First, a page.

Reserve requirement is part of deposits that commercial banks must hold as reserves. Banks cannot use it to make loans.
The central bank usually sets reserve requirements as a percentage of total deposits, say, at 10%. That means if the total customer deposit of Rp100, the bank must keep Rp10 in reserve and can use Rp90 to make a loan.
Reserve requirements ratio = Reserve requirements / Total deposit
In addition to lending to non-bank debtors, banks that have excess reserves can lend to other banks that are deficient. The transaction takes place in the interbank market.
The purposes of the reserve requirement
When implementing expansionary monetary policy (to encourage economic growth), the central bank reduces the reserve requirement ratio. That way, the bank has more money to lend. Through the money multiplier effect, the amount of money multiplies in the economy.
In contrast, if central banks adopt a contractionary monetary policy, they raise the reserve ratio. Now, commercial banks have less money to lend. As a result, liquidity in the economy becomes tighter, pushing interest rates to rise. An increase in interest rates lowers aggregate demand and weakens inflationary pressures.
Why do banks keep money in reserve?
Commercial banks keep reserves not only to avoid defaulting on debts but also to make sure they have money when depositors withdraw cash. Thus, sufficient reserves are needed to meet these needs and maintain customer confidence.
When they don’t have enough money, they can have serious consequences. Not only does it cause the bank to fail, but it can also have a systemic impact on the banking system. That can trigger a bank run, in which many customers withdraw cash massively and suddenly because of the collapse of confidence in the banking system.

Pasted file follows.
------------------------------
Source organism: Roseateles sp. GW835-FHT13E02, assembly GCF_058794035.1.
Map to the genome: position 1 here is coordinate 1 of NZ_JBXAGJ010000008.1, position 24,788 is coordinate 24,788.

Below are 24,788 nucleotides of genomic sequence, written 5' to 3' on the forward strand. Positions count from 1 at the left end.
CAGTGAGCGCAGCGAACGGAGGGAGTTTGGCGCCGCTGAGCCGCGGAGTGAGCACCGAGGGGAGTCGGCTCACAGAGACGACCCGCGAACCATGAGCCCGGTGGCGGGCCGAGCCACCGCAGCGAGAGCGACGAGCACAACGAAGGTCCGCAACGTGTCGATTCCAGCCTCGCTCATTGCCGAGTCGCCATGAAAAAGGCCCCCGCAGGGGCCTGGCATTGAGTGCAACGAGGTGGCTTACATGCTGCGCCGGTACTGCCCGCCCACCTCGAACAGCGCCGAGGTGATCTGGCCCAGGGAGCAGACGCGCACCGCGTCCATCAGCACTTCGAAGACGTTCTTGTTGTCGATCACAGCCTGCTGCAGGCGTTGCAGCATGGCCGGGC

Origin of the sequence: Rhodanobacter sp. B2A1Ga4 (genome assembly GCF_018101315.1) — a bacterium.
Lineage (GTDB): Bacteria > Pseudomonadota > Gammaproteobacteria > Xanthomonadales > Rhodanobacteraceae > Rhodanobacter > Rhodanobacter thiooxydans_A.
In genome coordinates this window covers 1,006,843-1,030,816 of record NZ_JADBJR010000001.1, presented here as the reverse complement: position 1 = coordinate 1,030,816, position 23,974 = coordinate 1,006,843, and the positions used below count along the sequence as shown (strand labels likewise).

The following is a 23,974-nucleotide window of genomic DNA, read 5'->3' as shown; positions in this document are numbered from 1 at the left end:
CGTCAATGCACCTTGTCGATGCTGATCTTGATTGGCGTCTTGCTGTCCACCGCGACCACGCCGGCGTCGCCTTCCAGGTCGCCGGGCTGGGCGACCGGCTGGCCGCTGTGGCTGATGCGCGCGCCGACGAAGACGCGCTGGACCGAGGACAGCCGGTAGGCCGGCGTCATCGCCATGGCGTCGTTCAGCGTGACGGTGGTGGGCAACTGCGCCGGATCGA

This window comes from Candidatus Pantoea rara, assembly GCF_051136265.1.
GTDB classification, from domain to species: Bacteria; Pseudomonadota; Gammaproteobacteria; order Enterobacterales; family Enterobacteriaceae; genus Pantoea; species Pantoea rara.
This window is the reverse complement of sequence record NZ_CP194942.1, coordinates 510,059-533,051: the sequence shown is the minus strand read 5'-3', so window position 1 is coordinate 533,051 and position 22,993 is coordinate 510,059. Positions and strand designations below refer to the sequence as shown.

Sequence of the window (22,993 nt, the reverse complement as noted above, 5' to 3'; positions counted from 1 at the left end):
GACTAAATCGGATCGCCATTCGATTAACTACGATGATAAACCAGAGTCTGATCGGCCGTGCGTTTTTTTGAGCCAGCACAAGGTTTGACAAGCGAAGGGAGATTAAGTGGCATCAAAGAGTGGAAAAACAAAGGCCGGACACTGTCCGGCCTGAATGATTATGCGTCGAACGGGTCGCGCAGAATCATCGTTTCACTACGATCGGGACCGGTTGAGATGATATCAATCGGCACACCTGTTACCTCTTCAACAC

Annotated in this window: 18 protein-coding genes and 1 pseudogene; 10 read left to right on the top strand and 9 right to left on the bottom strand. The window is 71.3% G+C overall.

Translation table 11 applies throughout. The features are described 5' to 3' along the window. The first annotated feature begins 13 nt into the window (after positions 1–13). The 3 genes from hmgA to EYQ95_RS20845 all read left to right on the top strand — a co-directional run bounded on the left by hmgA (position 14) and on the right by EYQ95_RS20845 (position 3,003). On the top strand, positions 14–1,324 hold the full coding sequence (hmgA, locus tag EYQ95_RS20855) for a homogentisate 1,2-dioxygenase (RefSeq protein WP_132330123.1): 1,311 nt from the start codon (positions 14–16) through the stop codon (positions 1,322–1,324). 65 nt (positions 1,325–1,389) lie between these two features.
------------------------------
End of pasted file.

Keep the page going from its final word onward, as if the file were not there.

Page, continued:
How does the reserve requirement ratio work?
Let’s take a simple example. Because of the sluggish economy, the central bank adopts an expansionary monetary policy by reducing the reserve requirement ratio, say from 10% to 5%. The aim is to increase the money supply so that it stimulates aggregate demand and economic growth.
A decrease in the reserve ratio leaves the bank with more money to lend. Say, a bank gets a deposit of Rp100 from a customer. Now, with a lower reserve ratio, the bank saves Rp5 (5% x Rp100) as a reserve and can lend Rp95, more than before (Rp90).
Through the money creation process, money multiplies 20 times as it circulates in the economy and the banking system. That means each Rp100 money will produce an amount of Rp2,000 in circulation. We calculate the effect of the money multiplier using the following formula:
Money multiplier = 1 / Reserve requirements ratio
The lower the reserve ratio, the greater the money multiplier. Conversely, a high reserve ratio decreases the effect of a money multiplier.
Reserve requirements as instruments of monetary policy
If the central bank opts to reduce the reserve ratio through an expansionary monetary policy, commercial banks are required to save less cash. As holding lower reserves, banks have more money to make loans to consumers and businesses. As a result, economic liquidity increases, pushing interest rates down.
Lower interest rates make borrowing costs cheaper. More consumers and businesses access new loans to buy goods and services, increasing aggregate demand. Rising demand encourages firms to increase production. When the market grows stronger, they also begin to recruit more workers and raise selling prices to offset the increased production costs. As a result, the real GDP is growing, unemployment is decreasing, and inflationary pressures are beginning to rise.
Conversely, by increasing reserve requirements, the central bank reduces access to credit in the economy because bank loans are reduced. Liquidity is becoming tighter and pushing interest rates up.
An increase in interest rates reduces consumer and business demand for credit. They also begin to reduce the demand for goods and services that had been financed through loans. As a result, aggregate demand weakens, forcing businesses to rationalize production costs, either by reducing output or reducing labor. As a result, economic growth slows, unemployment begins to rise, and inflationary pressure eases.